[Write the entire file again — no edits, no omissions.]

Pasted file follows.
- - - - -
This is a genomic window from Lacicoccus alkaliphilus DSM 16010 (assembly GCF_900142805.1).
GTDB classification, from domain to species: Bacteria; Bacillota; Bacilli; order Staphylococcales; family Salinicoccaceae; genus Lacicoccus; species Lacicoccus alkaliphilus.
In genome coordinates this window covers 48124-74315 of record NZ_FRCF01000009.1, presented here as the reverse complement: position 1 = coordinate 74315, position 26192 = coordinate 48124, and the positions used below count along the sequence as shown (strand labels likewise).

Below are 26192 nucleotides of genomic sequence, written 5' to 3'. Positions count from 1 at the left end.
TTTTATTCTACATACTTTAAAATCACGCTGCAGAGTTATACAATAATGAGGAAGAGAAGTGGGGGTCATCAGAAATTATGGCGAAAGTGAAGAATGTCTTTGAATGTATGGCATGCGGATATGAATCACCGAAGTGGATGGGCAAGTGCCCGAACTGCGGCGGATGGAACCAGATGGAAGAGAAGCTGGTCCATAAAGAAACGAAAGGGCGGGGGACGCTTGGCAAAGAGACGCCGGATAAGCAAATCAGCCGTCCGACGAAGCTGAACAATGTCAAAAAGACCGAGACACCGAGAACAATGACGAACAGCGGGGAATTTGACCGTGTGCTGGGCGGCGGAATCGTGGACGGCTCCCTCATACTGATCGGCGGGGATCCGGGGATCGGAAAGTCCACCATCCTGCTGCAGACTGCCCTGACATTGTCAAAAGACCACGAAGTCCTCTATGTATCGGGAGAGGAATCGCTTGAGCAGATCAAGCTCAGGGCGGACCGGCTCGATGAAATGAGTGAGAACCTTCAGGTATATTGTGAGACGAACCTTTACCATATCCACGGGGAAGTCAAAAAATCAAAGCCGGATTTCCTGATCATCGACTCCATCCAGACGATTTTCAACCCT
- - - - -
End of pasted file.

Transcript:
This is a genomic window from Lacicoccus alkaliphilus DSM 16010 (assembly GCF_900142805.1).
GTDB classification, from domain to species: Bacteria; Bacillota; Bacilli; order Staphylococcales; family Salinicoccaceae; genus Lacicoccus; species Lacicoccus alkaliphilus.
In genome coordinates this window covers 48124-74315 of record NZ_FRCF01000009.1, presented here as the reverse complement: position 1 = coordinate 74315, position 26192 = coordinate 48124, and the positions used below count along the sequence as shown (strand labels likewise).

Below are 26192 nucleotides of genomic sequence, written 5' to 3'. Positions count from 1 at the left end.
TTTTATTCTACATACTTTAAAATCACGCTGCAGAGTTATACAATAATGAGGAAGAGAAGTGGGGGTCATCAGAAATTATGGCGAAAGTGAAGAATGTCTTTGAATGTATGGCATGCGGATATGAATCACCGAAGTGGATGGGCAAGTGCCCGAACTGCGGCGGATGGAACCAGATGGAAGAGAAGCTGGTCCATAAAGAAACGAAAGGGCGGGGGACGCTTGGCAAAGAGACGCCGGATAAGCAAATCAGCCGTCCGACGAAGCTGAACAATGTCAAAAAGACCGAGACACCGAGAACAATGACGAACAGCGGGGAATTTGACCGTGTGCTGGGCGGCGGAATCGTGGACGGCTCCCTCATACTGATCGGCGGGGATCCGGGGATCGGAAAGTCCACCATCCTGCTGCAGACTGCCCTGACATTGTCAAAAGACCACGAAGTCCTCTATGTATCGGGAGAGGAATCGCTTGAGCAGATCAAGCTCAGGGCGGACCGGCTCGATGAAATGAGTGAGAACCTTCAGGTATATTGTGAGACGAACCTTTACCATATCCACGGGGAAGTCAAAAAATCAAAGCCGGATTTCCTGATCATCGACTCCATCCAGACGATTTTCAACCCT